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Today's News

  • 100 percent leased and (nearly) ready to open

    With less than three weeks until opening day for The Outlet Shoppes of the Bluegrass, construction workers on the property are hard at work.

    The 365,000-square-foot retail center located just south of Interstate 64 in Simpsonville is scheduled for a VIP opening on July 30 and the grand opening July 31.

    “This shopping center is a hundred percent leased. That is very rare, and we couldn’t be more excited,” said Gina Slechta, Vice President of Marketing for Horizon Group Properties.

  • Diageo approved for sewer usage

    Diageo officials received approval Tuesday night from the Shelbyville Municipal Water and Sewer Commission for it’s new distillery to be included in the service area.

  • Lincoln Institute celebrates 102 years

    n 1912, in reaction to the Day Law that segregated black and white students, the doors opened to The Lincoln Institute in Simpsonville, a boarding high-school established for African-Americans.

    After a rise in integrated schools, The Lincoln Institute was closed in 1966, but for 54 years it was a bastion of reading, writing and arithmetic.

    This weekend the school’s alumni will reunite, with more than fifty-years worth of students attending.

  • TRIPLE S PLANNING COMMISSION:Faurecia moves closer to Simpsonville location

    It appears that Simpsonville is one step closer to opening 400 new jobs as the Triple S Planning Commission will hear development plans for a 119,430 square feet facility on Kingbrook Commerce Park Tuesday evening.

    Although officials with Faurecia continue to decline to comment on the auto parts manufacturing company’s plans to locate in Simpsonville, the company is moving forward with its plans.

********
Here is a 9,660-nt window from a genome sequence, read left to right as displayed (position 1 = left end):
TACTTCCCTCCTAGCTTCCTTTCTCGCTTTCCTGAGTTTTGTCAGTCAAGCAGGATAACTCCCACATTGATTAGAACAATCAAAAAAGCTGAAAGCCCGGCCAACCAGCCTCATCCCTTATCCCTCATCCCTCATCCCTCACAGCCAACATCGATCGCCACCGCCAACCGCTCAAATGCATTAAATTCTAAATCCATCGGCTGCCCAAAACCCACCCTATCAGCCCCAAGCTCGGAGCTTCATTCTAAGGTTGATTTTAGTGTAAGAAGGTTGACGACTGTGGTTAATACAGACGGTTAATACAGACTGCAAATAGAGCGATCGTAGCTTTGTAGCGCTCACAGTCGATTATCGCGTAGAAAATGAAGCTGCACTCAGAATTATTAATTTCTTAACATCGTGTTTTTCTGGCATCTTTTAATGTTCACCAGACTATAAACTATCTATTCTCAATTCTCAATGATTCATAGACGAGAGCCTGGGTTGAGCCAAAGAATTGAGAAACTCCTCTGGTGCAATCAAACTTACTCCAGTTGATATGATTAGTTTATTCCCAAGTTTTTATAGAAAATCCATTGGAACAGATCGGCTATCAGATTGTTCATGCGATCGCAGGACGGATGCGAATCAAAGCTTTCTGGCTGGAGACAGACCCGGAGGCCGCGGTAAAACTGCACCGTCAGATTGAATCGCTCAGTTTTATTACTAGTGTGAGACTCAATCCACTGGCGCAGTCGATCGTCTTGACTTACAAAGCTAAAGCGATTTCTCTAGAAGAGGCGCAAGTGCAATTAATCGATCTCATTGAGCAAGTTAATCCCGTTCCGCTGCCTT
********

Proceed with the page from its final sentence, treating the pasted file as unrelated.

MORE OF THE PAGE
• Gardening collection covers it all from spring through winter

    Plump ears of sweet corn, rows of sweet, juicy watermelons and a bounty of other fresh vegetables straight from the garden is Walt Reichert’s idea of living the good life.
    Now he is sharing his lifelong knowledge of gardening with the world in his newly published book, Walt’s Wisdom, a Cornucopia of Gardening Miscellany.

  • New laws go into effect next week

    Twenty-two new laws being are being implemented as of this month, including a bill regarding more than $5 billion in road repair projects.

    The laws, which go into effect on Tuesday, were approved during the Kentucky General Assembly’s 2014 regular session, which adjourned on April 15.  While some went into effect immediately, like a bill preventing the sale of electronic cigarettes to minors, other bills had up to 90 days to take effect.

  • Lillian Andriot: Nov. 29, 1919 to July 8, 2014

    After passing away Tuesday at age 94, Lillian Andriot has left her family a legacy more precious than anything money can buy – she has bequeathed a legacy of love.

    “I am grateful that I got to grow up in a really loving family where there was no unhappiness,” said Andriot’s daughter, Toni Fry. “I know it sounds crazy, but I got to wear my rose colored glasses my whole life.”

  • ‘I gave him life twice’

    After learning that her grown son had a rare-incurable illness that would destroy both his kidneys, Judith Nigh did not hesitate – her decision to give him one of her kidneys was the most natural thing in the world, she said.

    “It was an honor and a blessing that God made it possible for me to do this for him,” she said.

  • Construction underway on new solid waste facility

    Construction on the county’s new solid waste facility began Thursday and officials say the center should open in four months.

    Newly hired Solid Waste Director Rick Solomon said construction, originally scheduled for an August/September completion date, was delayed because of weather.

  • County hires new solid waste director

    Shelby County has a new solid waste director, a transplant from New Mexico who has been living in Shelby County for 12 years.

    Rick Solomon, who retired from a 20-year career as an environmental engineer at a New Mexico oil company, headed east after retirement, “Because I wanted to get away from the desert.”

    Since his finance was working as a state employee for the state of Kentucky, a move to Shelbyville seemed logical, he said.

    He also went back to work, again as an environmental supervisor, for the state of Kentucky.